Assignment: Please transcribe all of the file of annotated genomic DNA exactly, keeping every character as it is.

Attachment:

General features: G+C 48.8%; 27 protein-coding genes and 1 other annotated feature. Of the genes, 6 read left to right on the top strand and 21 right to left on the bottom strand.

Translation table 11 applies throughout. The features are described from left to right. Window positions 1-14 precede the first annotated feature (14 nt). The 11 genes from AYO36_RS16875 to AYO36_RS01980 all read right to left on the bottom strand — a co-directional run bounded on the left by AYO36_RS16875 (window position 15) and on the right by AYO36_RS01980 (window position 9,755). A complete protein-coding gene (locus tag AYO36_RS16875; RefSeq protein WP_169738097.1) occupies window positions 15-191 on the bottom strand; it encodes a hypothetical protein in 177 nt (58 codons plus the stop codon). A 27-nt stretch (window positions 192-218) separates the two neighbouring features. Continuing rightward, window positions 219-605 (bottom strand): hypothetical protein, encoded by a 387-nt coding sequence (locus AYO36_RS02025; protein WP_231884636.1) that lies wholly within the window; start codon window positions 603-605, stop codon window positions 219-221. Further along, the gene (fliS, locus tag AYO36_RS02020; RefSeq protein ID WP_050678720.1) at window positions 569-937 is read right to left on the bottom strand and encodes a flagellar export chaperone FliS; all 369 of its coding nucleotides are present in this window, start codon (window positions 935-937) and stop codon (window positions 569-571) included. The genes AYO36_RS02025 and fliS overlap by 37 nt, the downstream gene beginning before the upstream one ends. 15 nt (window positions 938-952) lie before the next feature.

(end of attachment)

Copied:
General features: G+C 48.8%; 27 protein-coding genes and 1 other annotated feature. Of the genes, 6 read left to right on the top strand and 21 right to left on the bottom strand.

Translation table 11 applies throughout. The features are described from left to right. Window positions 1-14 precede the first annotated feature (14 nt). The 11 genes from AYO36_RS16875 to AYO36_RS01980 all read right to left on the bottom strand — a co-directional run bounded on the left by AYO36_RS16875 (window position 15) and on the right by AYO36_RS01980 (window position 9,755). A complete protein-coding gene (locus tag AYO36_RS16875; RefSeq protein WP_169738097.1) occupies window positions 15-191 on the bottom strand; it encodes a hypothetical protein in 177 nt (58 codons plus the stop codon). A 27-nt stretch (window positions 192-218) separates the two neighbouring features. Continuing rightward, window positions 219-605 (bottom strand): hypothetical protein, encoded by a 387-nt coding sequence (locus AYO36_RS02025; protein WP_231884636.1) that lies wholly within the window; start codon window positions 603-605, stop codon window positions 219-221. Further along, the gene (fliS, locus tag AYO36_RS02020; RefSeq protein ID WP_050678720.1) at window positions 569-937 is read right to left on the bottom strand and encodes a flagellar export chaperone FliS; all 369 of its coding nucleotides are present in this window, start codon (window positions 935-937) and stop codon (window positions 569-571) included. The genes AYO36_RS02025 and fliS overlap by 37 nt, the downstream gene beginning before the upstream one ends. 15 nt (window positions 938-952) lie before the next feature.